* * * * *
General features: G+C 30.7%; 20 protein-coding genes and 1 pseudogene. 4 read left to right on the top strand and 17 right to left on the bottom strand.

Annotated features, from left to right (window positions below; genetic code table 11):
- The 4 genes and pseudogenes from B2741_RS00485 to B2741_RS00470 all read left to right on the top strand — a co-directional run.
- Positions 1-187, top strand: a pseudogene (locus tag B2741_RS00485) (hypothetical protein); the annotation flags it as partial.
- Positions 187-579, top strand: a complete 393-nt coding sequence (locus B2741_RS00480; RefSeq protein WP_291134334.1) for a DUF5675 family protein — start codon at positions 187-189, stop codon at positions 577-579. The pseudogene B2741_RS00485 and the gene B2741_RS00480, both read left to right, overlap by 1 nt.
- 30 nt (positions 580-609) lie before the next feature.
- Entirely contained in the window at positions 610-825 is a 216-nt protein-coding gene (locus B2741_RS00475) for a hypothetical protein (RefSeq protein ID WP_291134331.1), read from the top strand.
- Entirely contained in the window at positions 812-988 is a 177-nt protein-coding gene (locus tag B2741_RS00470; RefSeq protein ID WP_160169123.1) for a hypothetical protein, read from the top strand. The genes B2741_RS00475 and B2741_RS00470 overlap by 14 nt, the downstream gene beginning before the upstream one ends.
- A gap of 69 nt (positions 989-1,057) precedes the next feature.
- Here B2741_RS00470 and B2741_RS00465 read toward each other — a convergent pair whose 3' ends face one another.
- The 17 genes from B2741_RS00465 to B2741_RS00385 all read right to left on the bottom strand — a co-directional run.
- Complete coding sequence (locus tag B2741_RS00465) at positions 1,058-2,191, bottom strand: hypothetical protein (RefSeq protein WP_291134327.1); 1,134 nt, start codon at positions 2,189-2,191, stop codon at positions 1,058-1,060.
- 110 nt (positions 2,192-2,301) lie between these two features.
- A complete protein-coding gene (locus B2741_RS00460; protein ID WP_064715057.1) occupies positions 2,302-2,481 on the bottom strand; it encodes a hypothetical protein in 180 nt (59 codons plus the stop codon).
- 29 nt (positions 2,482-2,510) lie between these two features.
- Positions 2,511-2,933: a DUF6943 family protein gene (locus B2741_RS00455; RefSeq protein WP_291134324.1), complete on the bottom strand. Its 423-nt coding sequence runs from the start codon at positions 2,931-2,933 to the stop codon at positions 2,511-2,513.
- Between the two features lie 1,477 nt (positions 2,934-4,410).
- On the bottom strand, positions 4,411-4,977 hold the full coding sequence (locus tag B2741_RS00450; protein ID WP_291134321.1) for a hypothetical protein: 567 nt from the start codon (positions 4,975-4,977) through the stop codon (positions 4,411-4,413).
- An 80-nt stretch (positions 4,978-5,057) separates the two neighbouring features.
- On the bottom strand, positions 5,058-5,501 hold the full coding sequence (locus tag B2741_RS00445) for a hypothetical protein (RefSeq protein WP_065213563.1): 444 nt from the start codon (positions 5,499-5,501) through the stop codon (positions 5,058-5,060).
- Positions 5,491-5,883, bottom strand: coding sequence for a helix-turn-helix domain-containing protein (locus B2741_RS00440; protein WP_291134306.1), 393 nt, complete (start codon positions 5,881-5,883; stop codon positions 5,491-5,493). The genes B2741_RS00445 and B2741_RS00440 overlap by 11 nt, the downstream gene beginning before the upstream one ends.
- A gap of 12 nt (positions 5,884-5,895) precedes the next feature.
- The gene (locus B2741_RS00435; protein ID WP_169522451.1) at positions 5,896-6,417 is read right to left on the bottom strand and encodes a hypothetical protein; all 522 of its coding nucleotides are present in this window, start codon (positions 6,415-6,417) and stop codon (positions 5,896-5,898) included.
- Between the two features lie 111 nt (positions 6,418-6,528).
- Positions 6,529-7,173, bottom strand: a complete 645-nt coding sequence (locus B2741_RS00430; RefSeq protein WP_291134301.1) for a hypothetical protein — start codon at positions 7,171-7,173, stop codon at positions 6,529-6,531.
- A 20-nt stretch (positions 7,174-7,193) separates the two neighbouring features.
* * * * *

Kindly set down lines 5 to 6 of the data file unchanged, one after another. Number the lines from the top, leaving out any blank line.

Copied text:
- Positions 187-579, top strand: a complete 393-nt coding sequence (locus B2741_RS00480; RefSeq protein WP_291134334.1) for a DUF5675 family protein — start codon at positions 187-189, stop codon at positions 577-579. The pseudogene B2741_RS00485 and the gene B2741_RS00480, both read left to right, overlap by 1 nt.
- 30 nt (positions 580-609) lie before the next feature.